5. I have limits. I’ve had people tell me I get more done than ten other business people they know combined. I don’t see that. Maybe I’m too close to it. What I have seen lately is even though I’m getting healthier, I’m not super woman. (Dang it!)


And now I have a sudden desire to watch The LEGO Movie… #thatisall


4. I will never take my own toilet paper for granted. One of my friends made the point that I could buy my own TP and take it with me. Which is great, in theory. Did I mention we drove my Miata?!? We were stuffed to the max as it was. I even had to ship two packages of stuff home. Though I’m seriously thinking of bringing a pack of the stuff to NAMS… One small reminder of home.

3. My own bed is the best. OK, everyone thinks that about their own bed. It feels comfy, it smells like you, the sheets are exactly the way you like them, yadda yadda. But really what makes my bed the best is the memory foam mattress. So comfy it makes me want to spend more time at home and less time traveling!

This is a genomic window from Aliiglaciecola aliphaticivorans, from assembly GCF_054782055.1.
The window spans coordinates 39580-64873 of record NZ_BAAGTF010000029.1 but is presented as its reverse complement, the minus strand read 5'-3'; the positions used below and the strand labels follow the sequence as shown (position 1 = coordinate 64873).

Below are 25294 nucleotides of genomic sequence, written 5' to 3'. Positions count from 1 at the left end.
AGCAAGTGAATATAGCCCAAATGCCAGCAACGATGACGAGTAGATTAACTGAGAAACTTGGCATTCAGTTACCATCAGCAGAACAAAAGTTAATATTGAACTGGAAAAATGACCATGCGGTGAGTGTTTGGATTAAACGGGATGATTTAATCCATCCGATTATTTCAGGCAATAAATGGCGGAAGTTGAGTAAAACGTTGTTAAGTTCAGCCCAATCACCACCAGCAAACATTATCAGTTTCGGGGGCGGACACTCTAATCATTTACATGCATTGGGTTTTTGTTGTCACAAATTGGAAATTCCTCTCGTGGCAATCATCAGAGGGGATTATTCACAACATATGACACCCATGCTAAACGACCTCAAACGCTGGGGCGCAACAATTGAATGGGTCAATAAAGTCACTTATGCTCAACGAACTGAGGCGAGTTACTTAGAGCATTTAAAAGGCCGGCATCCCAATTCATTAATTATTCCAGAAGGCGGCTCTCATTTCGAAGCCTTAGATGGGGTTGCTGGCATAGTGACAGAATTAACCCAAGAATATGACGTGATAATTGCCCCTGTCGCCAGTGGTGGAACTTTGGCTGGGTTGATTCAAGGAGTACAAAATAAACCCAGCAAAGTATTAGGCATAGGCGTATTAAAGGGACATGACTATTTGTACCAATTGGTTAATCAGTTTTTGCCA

2. An RV might be in my future. If I ever try a trip like this again, even a mini version, I want to at least rent an RV. The idea of sleeping in the same bed and using the same toilet every day sounds soooooo appealing. I’d love to live in one for at least three weeks, just to get a feel for if it’s possible to be in that space and not kill the poor man living with me (and putting up with me 24/7). It is about eight times the size of the Miata, so maybe… #timewilltell

And… drumroll for #1…

1. This trip opened my eyes and changed the course of my life forever. It showed me that my ex-husband (who was my husband at the time) and I wanted completely different things from life. We were on different paths and growing in opposite directions. While we’d been in counseling for a year, this trip made it clear to me that if I wanted to continue my path of personal growth, I couldn’t do so with him in my life. I made the decision and by early October 2014 I’d started my new journey. (Yes, this is an update after this post was originally written.)